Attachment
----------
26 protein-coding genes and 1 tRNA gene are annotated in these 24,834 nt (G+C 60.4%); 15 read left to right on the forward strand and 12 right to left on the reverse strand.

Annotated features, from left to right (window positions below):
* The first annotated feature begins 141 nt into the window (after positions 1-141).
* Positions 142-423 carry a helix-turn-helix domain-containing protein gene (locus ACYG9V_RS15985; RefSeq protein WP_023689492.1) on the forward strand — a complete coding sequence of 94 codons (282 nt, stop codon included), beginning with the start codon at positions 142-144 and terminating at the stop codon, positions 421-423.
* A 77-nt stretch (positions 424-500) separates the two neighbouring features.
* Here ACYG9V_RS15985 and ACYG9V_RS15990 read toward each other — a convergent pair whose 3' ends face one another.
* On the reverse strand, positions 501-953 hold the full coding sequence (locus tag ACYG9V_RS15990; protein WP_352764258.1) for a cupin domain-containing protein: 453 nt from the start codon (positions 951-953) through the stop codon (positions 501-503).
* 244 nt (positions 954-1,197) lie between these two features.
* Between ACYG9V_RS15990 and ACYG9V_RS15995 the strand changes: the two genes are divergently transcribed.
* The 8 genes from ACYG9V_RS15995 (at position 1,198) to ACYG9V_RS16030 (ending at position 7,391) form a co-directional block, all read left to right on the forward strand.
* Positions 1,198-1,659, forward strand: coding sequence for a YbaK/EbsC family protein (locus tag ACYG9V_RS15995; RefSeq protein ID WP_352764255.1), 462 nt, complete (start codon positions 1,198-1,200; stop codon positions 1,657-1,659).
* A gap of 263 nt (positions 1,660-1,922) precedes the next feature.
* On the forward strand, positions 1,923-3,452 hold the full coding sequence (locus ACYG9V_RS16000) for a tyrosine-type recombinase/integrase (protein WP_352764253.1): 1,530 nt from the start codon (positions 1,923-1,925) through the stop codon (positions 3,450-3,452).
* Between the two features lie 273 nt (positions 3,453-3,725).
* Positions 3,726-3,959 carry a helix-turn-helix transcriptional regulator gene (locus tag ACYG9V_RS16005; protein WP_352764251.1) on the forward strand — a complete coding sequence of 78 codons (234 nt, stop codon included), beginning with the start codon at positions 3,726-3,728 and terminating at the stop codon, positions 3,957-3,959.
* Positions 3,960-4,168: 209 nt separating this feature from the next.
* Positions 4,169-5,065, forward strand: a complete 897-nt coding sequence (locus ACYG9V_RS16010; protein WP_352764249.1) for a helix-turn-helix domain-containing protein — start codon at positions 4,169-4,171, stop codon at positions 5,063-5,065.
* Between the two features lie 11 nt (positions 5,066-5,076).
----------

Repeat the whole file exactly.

26 protein-coding genes and 1 tRNA gene are annotated in these 24,834 nt (G+C 60.4%); 15 read left to right on the forward strand and 12 right to left on the reverse strand.

Annotated features, from left to right (window positions below):
* The first annotated feature begins 141 nt into the window (after positions 1-141).
* Positions 142-423 carry a helix-turn-helix domain-containing protein gene (locus ACYG9V_RS15985; RefSeq protein WP_023689492.1) on the forward strand — a complete coding sequence of 94 codons (282 nt, stop codon included), beginning with the start codon at positions 142-144 and terminating at the stop codon, positions 421-423.
* A 77-nt stretch (positions 424-500) separates the two neighbouring features.
* Here ACYG9V_RS15985 and ACYG9V_RS15990 read toward each other — a convergent pair whose 3' ends face one another.
* On the reverse strand, positions 501-953 hold the full coding sequence (locus tag ACYG9V_RS15990; protein WP_352764258.1) for a cupin domain-containing protein: 453 nt from the start codon (positions 951-953) through the stop codon (positions 501-503).
* 244 nt (positions 954-1,197) lie between these two features.
* Between ACYG9V_RS15990 and ACYG9V_RS15995 the strand changes: the two genes are divergently transcribed.
* The 8 genes from ACYG9V_RS15995 (at position 1,198) to ACYG9V_RS16030 (ending at position 7,391) form a co-directional block, all read left to right on the forward strand.
* Positions 1,198-1,659, forward strand: coding sequence for a YbaK/EbsC family protein (locus tag ACYG9V_RS15995; RefSeq protein ID WP_352764255.1), 462 nt, complete (start codon positions 1,198-1,200; stop codon positions 1,657-1,659).
* A gap of 263 nt (positions 1,660-1,922) precedes the next feature.
* On the forward strand, positions 1,923-3,452 hold the full coding sequence (locus ACYG9V_RS16000) for a tyrosine-type recombinase/integrase (protein WP_352764253.1): 1,530 nt from the start codon (positions 1,923-1,925) through the stop codon (positions 3,450-3,452).
* Between the two features lie 273 nt (positions 3,453-3,725).
* Positions 3,726-3,959 carry a helix-turn-helix transcriptional regulator gene (locus tag ACYG9V_RS16005; protein WP_352764251.1) on the forward strand — a complete coding sequence of 78 codons (234 nt, stop codon included), beginning with the start codon at positions 3,726-3,728 and terminating at the stop codon, positions 3,957-3,959.
* Positions 3,960-4,168: 209 nt separating this feature from the next.
* Positions 4,169-5,065, forward strand: a complete 897-nt coding sequence (locus ACYG9V_RS16010; protein WP_352764249.1) for a helix-turn-helix domain-containing protein — start codon at positions 4,169-4,171, stop codon at positions 5,063-5,065.
* Between the two features lie 11 nt (positions 5,066-5,076).